Chaos reigns as the curtain descends on the age of the samurai. Atsuhime, born to the Satsuma branch of the Shimazu clan is to wed Iesada Tokugawa, the 13th shogun. However, soon after their marriage, Atsuhime’s beloved husband dies, leaving her to defend the clan as she is tossed about by the waves of history. Watch as this exceptional woman from Satsuma lives out a trouble-filled life while resolutely moving forward no matter what in this moving historical comic!
Well, what do you know, another historical title. What a surprise. Yes, I do love my historical titles. The last one I reviewed, King’s Moon, dealt with Japan just before the start of the Tokugawa Shogunate. This title, Hanagatari Tenshion Atsuhime, deals with the last years of the Shogunate, as told though the eyes of Atsuhime, the wife of the 13th Shogun.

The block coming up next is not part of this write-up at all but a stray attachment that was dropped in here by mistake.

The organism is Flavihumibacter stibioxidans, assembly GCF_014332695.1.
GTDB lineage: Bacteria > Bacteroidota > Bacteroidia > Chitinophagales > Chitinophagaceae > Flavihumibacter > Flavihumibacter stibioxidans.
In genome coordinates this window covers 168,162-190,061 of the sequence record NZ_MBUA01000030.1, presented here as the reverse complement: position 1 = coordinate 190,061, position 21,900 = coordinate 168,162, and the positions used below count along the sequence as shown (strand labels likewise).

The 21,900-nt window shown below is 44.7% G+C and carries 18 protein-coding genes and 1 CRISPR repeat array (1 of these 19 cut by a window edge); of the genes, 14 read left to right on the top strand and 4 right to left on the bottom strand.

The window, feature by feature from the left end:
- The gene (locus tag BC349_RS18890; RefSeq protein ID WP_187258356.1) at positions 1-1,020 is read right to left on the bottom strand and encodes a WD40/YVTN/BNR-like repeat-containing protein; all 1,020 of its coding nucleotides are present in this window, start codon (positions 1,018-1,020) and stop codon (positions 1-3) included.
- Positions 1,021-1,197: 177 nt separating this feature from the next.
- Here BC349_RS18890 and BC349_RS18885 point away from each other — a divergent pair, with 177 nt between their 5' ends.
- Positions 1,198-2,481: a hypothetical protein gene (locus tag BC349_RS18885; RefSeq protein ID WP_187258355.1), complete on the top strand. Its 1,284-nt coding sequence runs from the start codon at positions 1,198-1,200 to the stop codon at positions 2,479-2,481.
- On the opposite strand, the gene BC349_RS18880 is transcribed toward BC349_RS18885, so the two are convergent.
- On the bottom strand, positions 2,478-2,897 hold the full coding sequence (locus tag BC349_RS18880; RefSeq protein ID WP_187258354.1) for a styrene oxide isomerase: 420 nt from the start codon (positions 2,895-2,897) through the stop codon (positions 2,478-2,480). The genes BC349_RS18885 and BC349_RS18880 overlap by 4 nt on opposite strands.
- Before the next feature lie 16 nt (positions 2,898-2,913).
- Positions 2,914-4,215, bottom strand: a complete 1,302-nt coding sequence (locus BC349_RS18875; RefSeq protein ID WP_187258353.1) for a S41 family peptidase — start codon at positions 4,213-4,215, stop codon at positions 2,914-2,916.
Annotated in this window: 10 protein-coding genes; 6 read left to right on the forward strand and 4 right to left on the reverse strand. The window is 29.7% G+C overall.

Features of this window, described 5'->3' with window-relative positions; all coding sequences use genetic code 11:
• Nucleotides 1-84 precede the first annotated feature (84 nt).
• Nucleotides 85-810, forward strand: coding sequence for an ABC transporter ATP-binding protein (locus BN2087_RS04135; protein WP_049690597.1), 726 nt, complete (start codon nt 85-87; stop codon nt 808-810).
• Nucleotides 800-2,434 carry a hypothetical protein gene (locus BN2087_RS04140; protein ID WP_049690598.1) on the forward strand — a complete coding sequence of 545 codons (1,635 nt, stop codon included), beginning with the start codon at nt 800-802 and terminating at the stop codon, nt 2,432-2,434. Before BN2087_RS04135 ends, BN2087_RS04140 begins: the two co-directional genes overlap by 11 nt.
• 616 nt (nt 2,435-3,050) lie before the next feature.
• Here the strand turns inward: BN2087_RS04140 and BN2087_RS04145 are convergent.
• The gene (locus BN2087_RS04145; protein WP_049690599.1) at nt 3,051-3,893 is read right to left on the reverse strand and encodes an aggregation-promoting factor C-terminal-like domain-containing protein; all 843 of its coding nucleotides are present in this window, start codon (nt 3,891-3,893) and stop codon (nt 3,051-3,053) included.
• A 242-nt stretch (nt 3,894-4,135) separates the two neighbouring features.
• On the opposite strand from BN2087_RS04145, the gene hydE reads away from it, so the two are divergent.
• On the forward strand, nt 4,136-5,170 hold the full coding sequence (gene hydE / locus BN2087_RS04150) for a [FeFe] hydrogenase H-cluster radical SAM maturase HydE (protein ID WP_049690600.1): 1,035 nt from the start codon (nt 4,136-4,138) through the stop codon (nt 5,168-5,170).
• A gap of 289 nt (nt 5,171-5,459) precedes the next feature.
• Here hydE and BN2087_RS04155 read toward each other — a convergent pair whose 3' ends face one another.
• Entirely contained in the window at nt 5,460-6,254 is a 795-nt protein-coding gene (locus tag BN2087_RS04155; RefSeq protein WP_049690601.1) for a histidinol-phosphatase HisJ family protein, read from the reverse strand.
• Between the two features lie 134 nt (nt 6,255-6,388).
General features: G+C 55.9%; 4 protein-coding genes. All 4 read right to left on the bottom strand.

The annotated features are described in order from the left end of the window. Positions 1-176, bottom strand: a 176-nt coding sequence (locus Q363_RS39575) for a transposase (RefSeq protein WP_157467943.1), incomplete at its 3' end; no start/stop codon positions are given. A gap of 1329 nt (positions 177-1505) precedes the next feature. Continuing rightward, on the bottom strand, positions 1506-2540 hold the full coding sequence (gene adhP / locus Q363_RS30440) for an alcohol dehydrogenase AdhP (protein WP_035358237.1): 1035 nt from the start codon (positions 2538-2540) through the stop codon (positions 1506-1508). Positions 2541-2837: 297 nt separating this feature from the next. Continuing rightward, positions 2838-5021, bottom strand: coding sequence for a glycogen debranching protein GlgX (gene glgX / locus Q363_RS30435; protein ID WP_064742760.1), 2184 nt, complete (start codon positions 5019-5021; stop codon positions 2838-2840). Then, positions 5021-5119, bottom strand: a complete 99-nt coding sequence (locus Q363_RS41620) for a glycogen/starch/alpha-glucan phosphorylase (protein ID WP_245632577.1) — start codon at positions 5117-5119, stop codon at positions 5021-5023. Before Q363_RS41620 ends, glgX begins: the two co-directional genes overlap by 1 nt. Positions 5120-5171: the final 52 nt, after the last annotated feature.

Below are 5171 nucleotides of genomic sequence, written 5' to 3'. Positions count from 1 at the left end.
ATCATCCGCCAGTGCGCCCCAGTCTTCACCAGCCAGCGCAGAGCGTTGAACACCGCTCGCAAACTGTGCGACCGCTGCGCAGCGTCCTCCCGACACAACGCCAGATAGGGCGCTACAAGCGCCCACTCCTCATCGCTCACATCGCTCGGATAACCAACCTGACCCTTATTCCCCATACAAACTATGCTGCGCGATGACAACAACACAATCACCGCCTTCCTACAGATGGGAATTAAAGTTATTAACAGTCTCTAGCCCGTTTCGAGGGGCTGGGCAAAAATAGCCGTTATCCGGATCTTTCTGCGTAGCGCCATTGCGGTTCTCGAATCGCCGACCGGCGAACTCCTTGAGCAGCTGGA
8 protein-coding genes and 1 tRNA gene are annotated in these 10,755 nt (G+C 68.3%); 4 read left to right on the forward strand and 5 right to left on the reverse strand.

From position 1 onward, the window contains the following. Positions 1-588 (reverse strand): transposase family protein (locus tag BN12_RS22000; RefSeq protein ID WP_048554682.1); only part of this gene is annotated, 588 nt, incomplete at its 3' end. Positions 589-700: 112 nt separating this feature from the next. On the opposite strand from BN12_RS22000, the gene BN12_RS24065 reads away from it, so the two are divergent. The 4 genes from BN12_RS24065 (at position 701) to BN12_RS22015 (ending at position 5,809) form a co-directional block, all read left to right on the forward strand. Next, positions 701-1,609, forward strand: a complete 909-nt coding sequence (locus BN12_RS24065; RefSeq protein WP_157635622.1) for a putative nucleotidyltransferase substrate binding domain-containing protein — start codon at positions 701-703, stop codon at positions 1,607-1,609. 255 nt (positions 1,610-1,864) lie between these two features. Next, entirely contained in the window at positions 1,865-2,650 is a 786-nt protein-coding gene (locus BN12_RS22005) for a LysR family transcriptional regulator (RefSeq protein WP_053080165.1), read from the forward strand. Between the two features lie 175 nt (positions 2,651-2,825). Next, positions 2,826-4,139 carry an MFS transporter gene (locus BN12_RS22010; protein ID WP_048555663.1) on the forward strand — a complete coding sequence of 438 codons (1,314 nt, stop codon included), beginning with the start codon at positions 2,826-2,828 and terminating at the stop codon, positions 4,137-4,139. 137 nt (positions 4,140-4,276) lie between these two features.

Hanagatari Tenshion Atsuhime begins with the girl Okatsu playing in the fields behind her home in Satsuma. It is decided that she is to become the next wife of the Shogun, Iesada. After a few years and several name changes, she arrives as Atsuhime. She makes a not-so-good impression with the palace staff when she arrives and worse with Iesada himself when she slaps him and basically tells him off. This leads to a real relationship between Atsuhime and Iesada to the point that she turns against the Satsuma Clan in support of her husband, which seems to turn the Satsuma against the Tokugawa, leading into the Bakumatsu. Atsuhime, who becomes Tenshion sees two more Shoguns before the final fall of the Tokugawa Shogunate.